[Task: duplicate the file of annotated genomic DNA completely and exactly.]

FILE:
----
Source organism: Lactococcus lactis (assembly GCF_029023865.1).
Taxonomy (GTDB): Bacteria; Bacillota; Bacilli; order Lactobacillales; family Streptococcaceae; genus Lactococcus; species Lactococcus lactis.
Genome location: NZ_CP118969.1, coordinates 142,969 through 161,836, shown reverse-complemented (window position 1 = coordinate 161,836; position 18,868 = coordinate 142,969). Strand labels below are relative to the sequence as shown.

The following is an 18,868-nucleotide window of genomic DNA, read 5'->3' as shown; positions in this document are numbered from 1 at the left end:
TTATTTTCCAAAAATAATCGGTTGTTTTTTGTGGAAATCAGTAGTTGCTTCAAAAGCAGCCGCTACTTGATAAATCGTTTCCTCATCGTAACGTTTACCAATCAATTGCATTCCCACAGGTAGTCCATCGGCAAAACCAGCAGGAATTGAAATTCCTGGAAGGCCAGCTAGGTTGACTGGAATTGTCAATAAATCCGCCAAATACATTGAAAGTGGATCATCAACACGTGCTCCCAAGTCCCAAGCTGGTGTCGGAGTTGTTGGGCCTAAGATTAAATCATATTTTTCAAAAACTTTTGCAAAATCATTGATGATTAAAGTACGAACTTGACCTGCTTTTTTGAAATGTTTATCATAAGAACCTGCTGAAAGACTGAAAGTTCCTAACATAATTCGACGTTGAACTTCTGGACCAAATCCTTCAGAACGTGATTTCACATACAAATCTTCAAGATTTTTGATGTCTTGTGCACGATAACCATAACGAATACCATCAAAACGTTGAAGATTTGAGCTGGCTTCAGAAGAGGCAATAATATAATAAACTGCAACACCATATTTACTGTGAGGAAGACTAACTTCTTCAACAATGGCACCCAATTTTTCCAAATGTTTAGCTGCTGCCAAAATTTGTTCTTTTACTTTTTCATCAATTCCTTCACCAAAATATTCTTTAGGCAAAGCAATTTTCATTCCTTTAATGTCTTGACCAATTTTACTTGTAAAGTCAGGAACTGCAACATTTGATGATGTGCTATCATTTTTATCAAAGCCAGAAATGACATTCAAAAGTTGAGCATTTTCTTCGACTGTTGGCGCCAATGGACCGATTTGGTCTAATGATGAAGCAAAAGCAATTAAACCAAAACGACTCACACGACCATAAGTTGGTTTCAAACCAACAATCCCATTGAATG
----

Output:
Source organism: Lactococcus lactis (assembly GCF_029023865.1).
Taxonomy (GTDB): Bacteria; Bacillota; Bacilli; order Lactobacillales; family Streptococcaceae; genus Lactococcus; species Lactococcus lactis.
Genome location: NZ_CP118969.1, coordinates 142,969 through 161,836, shown reverse-complemented (window position 1 = coordinate 161,836; position 18,868 = coordinate 142,969). Strand labels below are relative to the sequence as shown.

The following is an 18,868-nucleotide window of genomic DNA, read 5'->3' as shown; positions in this document are numbered from 1 at the left end:
TTATTTTCCAAAAATAATCGGTTGTTTTTTGTGGAAATCAGTAGTTGCTTCAAAAGCAGCCGCTACTTGATAAATCGTTTCCTCATCGTAACGTTTACCAATCAATTGCATTCCCACAGGTAGTCCATCGGCAAAACCAGCAGGAATTGAAATTCCTGGAAGGCCAGCTAGGTTGACTGGAATTGTCAATAAATCCGCCAAATACATTGAAAGTGGATCATCAACACGTGCTCCCAAGTCCCAAGCTGGTGTCGGAGTTGTTGGGCCTAAGATTAAATCATATTTTTCAAAAACTTTTGCAAAATCATTGATGATTAAAGTACGAACTTGACCTGCTTTTTTGAAATGTTTATCATAAGAACCTGCTGAAAGACTGAAAGTTCCTAACATAATTCGACGTTGAACTTCTGGACCAAATCCTTCAGAACGTGATTTCACATACAAATCTTCAAGATTTTTGATGTCTTGTGCACGATAACCATAACGAATACCATCAAAACGTTGAAGATTTGAGCTGGCTTCAGAAGAGGCAATAATATAATAAACTGCAACACCATATTTACTGTGAGGAAGACTAACTTCTTCAACAATGGCACCCAATTTTTCCAAATGTTTAGCTGCTGCCAAAATTTGTTCTTTTACTTTTTCATCAATTCCTTCACCAAAATATTCTTTAGGCAAAGCAATTTTCATTCCTTTAATGTCTTGACCAATTTTACTTGTAAAGTCAGGAACTGCAACATTTGATGATGTGCTATCATTTTTATCAAAGCCAGAAATGACATTCAAAAGTTGAGCATTTTCTTCGACTGTTGGCGCCAATGGACCGATTTGGTCTAATGATGAAGCAAAAGCAATTAAACCAAAACGACTCACACGACCATAAGTTGGTTTCAAACCAACAATCCCATTGAATG